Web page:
NRL Round 2: Craig Bellamy handed a harsh reality check as Canterbury run riot

They say the downfall of the Melbourne Storm has been predicted countless times in recent years after their golden generation gradually eased away into retirement.

Yet no matter how many times they have been eulogised, they’ve always found a way to respond.

Canterbury Bulldogs run riot against Melbourne to record shock win 

In front of their own crowd at AAMI Park on Saturday night, the Storm looked devoid of any fight for most of the contest against the Bulldogs. In fact, they were unrecognisable.

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The obvious caveat is their backline is currently plagued by injuries to Ryan Papenhuyzen, Cameron Munster, Justin Olam and Xavier Coates.

They are also still learning how to cope without their established forward pack that was dismantled and uprooted to the Dolphins in the off-season.

But Cameron Ciraldo’s troops took full advantage of this uncertainty with the type of ruthlessness that has often been a trademark of the Storm.

Canterbury raced out of the blocks and asserted their dominance not only in the tackle but also on the scoreboard.

“Obviously we would like to have all of our players available, but at the end of the day we just want all our players to go on the field and do their best,” Bellamy said.

“We were a long way away from our best today and if we are lacking some skills, some finesse or some speed or some size we will put up with that, but we just lacked effort.”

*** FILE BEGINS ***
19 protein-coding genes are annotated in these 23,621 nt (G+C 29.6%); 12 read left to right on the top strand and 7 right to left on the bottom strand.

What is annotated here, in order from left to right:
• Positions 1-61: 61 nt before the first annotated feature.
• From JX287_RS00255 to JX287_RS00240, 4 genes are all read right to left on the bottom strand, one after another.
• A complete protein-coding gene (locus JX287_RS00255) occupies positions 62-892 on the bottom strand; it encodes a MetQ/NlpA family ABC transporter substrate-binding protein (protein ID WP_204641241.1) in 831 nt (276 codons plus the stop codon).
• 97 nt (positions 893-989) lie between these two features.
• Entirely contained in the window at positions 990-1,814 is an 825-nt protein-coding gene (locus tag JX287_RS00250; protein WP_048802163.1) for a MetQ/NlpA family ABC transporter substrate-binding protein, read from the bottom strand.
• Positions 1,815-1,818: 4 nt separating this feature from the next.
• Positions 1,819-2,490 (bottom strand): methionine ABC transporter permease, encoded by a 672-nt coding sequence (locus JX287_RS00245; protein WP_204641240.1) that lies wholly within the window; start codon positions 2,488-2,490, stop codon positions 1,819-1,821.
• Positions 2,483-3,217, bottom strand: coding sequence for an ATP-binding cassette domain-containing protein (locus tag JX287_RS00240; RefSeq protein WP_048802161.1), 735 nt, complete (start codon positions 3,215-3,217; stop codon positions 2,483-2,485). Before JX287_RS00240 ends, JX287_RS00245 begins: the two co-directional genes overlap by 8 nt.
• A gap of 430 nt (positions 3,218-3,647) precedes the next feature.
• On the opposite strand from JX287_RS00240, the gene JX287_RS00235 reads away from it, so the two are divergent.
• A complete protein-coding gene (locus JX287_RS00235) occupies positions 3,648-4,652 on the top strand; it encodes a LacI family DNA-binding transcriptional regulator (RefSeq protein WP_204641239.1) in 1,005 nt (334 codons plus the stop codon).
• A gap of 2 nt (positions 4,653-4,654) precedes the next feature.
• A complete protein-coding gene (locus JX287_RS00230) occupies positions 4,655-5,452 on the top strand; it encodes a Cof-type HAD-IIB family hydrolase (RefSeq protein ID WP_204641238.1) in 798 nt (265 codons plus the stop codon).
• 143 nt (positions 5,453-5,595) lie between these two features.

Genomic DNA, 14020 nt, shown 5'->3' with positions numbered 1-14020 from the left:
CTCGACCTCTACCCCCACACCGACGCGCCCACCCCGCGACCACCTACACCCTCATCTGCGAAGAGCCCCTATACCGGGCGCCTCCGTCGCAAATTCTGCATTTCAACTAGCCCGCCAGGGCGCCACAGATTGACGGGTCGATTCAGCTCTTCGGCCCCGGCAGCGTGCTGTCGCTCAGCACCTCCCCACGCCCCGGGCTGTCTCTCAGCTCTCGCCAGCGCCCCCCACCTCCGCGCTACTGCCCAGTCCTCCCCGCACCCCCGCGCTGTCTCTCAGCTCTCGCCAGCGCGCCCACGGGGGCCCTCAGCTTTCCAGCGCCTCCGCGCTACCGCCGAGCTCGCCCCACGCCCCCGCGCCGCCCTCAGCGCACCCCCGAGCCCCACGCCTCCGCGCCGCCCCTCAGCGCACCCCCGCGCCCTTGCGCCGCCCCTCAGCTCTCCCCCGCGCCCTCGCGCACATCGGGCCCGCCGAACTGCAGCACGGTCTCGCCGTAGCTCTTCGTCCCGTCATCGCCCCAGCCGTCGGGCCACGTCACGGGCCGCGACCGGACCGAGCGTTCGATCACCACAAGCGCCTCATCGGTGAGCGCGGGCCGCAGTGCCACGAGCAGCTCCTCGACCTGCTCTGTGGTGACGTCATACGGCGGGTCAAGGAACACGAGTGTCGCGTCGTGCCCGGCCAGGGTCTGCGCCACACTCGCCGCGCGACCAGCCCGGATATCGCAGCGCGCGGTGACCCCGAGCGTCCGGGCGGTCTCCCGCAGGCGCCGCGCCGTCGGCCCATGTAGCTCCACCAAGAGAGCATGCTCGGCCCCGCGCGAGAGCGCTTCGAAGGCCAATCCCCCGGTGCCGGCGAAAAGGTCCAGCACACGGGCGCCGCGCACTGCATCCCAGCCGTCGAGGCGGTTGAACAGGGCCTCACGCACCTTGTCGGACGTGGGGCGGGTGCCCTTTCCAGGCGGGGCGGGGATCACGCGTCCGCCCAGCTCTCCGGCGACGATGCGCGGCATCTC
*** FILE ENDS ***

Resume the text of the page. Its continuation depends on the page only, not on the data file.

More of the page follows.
For so long the sight of Josh Addo-Carr racing down the touchline to plant the ball in the corner was met with cheers in Melbourne.

But the former premiership-winning hero with the Storm returned to haunt his old club with his four-pointer ensuring a 16-0 lead would be taken into the half time break.

Although that only told part of the story. Melbourne had been exposed through the middle with the Dogs’ second phase play blowing holes through them to the tune of seven linebreaks.

There were over 30 missed tackles alone in the first half as those in purple jerseys were reduced to chasing shadows until the mercy of the ref’s whistle brought an end to their torture.

Craig Bellamy left shocked by Melbourne Storm performance 

Footage beamed in from the sheds of Bellamy going ballistic brought the all-too-familiar feeling of an impending turnaround in the second stanza.

Yet there was nothing of the sort. Instead, the Dogs picked up where they left off to post two more scores and establish a barely believable 26-0 advantage.

“I just can’t believe for 60 minutes we were like that,” Bellamy said.

“I thought we had a good week of training after last week and you have a look at the effort areas compared to last week to this week- it was chalk and cheese.

“When they start getting on a roll it’s hard to stop, but we got what we deserved. With all due respect, it could have been 40-0 when it was 26-0.”

And that wasn’t even an exaggeration.

On the eve of the match, Bellamy declared their run of injuries as the worst he had encountered in his 20 years at the club.

By the conclusion of the 80 minutes, he was left to contemplate where the performance ranked in his all-time list of worst defeats.

“We were a mile off with some of our effort areas and I mean a mile off,” he stressed.

“I certainly didn’t see that coming…We have got a whole heap of work to do and adjusting our mindset.”

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